YouTube has given employment to many. Not to only their employees, but creators as well. Children are among the biggest stars of YouTube and Instagram, earning millions through influencer deals with blue-chip brands or YouTube’s partner program, which gives creators a cut of ad revenues. But, while today’s child stars can achieve incredible fame and fortune without ever setting foot in a Hollywood studio, they may be missing out on one of the less glitzy features of working in the southern California-based entertainment industry: the strongest child labor laws for performers in the country. Those laws, which were designed to protect child stars from exploitation by both their parents and their employers, are not being regularly applied to today’s pint-sized celebrities, despite the fact that the major platforms, YouTube and Instagram, are based in California. The situation is a bit like “Uber but for…child labor”, with a disruptive technology upending markets by, among other things, side-stepping regulation.
Paul Petersen, who founded a support and advocacy group for former child performers, A Minor Consideration, in 1991, says that it is shameful. Mr. Petersen and his group were instrumental in working with lawmakers, including Sheila James Kuehl, a former child star and co-author of the 1999 law that overhauled California’s labor protections for child performers, on the 1999 overhaul of the Coogan Act, California’s original labor law to protect child actors. That bill was enacted in 1939 and is named after Jackie Coogan, the nation’s very first child movie star. Coogan shot to stardom after playing Charlie Chaplin’s sidekick in 1921’s The Kid, and went on to star in a string of movies for Metro-Goldwyn-Mayer, earning as much as $4mn while still a minor.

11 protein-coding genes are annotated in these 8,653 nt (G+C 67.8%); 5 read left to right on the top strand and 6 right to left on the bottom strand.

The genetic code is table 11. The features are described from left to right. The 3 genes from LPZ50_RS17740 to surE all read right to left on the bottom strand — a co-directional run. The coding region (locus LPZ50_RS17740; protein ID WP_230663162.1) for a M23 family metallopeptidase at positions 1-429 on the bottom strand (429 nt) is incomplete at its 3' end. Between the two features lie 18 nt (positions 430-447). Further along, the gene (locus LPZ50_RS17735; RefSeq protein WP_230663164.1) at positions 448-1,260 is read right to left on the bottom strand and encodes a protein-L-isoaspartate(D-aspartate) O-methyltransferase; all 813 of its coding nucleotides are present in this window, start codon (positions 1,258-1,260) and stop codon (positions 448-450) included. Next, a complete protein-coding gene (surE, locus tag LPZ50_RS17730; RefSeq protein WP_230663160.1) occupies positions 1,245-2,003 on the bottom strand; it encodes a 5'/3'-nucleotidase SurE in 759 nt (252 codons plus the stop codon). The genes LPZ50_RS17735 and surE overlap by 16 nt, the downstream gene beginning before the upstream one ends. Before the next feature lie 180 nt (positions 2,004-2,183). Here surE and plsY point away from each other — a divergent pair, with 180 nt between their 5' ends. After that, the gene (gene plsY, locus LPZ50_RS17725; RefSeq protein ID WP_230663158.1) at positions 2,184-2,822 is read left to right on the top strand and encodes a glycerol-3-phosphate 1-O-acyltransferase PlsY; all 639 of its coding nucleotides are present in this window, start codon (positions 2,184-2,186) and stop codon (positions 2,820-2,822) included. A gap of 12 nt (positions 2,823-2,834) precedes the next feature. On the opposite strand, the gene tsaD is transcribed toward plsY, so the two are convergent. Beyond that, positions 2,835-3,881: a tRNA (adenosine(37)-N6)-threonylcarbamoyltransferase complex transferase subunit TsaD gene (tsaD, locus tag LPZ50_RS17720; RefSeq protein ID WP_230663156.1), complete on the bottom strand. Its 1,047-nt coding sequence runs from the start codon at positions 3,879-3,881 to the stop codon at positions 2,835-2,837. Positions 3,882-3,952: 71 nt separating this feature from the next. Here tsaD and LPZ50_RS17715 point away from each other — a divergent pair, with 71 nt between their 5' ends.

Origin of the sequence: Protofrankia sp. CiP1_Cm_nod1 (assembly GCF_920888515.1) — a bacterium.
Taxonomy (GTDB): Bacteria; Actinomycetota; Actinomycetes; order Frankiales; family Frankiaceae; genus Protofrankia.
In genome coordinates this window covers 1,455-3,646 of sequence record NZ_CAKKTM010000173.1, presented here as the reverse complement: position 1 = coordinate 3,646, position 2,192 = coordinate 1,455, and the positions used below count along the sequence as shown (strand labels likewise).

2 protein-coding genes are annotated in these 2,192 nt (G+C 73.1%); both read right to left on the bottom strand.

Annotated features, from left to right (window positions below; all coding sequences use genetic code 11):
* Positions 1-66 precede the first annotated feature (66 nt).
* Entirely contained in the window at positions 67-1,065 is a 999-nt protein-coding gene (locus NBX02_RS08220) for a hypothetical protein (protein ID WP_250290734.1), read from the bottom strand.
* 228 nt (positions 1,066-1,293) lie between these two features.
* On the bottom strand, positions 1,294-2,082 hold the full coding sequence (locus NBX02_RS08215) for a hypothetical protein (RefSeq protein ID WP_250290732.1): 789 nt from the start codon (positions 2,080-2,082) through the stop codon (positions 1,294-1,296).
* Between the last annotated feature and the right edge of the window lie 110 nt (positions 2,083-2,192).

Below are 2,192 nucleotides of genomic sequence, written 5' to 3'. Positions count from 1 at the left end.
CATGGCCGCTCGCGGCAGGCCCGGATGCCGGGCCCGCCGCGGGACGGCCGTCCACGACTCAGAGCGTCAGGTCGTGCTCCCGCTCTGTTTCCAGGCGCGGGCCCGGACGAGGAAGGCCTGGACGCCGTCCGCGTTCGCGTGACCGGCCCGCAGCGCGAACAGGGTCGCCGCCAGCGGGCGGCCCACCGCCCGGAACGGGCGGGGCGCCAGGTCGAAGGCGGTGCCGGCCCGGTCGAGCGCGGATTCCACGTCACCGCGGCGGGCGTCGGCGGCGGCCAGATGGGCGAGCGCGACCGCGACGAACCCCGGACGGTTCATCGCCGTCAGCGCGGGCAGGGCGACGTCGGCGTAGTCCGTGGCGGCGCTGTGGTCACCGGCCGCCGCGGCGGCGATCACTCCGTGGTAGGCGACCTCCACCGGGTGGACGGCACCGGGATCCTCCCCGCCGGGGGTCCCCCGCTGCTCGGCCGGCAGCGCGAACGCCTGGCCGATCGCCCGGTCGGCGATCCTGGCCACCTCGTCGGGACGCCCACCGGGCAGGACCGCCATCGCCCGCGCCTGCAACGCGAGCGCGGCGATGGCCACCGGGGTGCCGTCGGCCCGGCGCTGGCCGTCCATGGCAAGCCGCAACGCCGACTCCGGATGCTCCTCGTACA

But do kidfluencers own their earnings when they don’t even own their social media accounts? YouTube and Instagram ban children under 13 from having accounts, which means that no pre-teen stars own the accounts to which YouTube pays a share of advertising revenue. Influencer arrangements – in which brands pay influencers to post a photo or video of themselves promoting a product – take place off platform, and are presumably negotiated by parents. “We work closely with experts, non-profit organizations, and others in our industry to protect families using our services,” said a spokeswoman for YouTube. “We have a variety of educational materials available to families … to make sure creators are made aware of our policies and applicable labor laws when featuring minors in their videos.”
4. I-League: Akbar Nawas’ winning formula [Source: Livemint]
Akbar Nawas, the coach of Chennai City FC in the Indian Super League, is the talk of the town after his team won the I-League. Nawas employed a highly entertaining attacking style of football. Data from analytics company Instat shows that Chennai City made the most number of passes per match (484) and created the most number of goal-scoring chances in the league (136). They had a better scoring rate (2.4 goals per match) than the last eight I-League winners, hammering 48 goals in 20 matches.
“When I was a player, my coach played me wingback a few times. I always roamed forward and loved attacking. I wondered why no one covered my position when I went ahead. Part of this instinct is in my coaching philosophy. I ask my team to play positional possession—not just possession. At all times, every position on the pitch must be filled in if someone leaves it empty by roaming into attack," Nawas explains. This constant movement and combination play has become a hallmark of Nawas’ teams.
Another aspect of his philosophy is to include local talent. Through painstaking scouting and open trials, he got the right mix. Alexander Romario, Ajith Kumar, Pravitto Raju, Edwin Vanspaul and Michael Regin are just some of the Tamil Nadu players who were a vital part of Chennai City’s remarkable journey. Much like Akbar Nawas, who, in his typical unassuming style, transformed a team which had finished eighth twice in a row into champions of the I-League.
5. The efficiency delusion [Source: onezero.medium.com]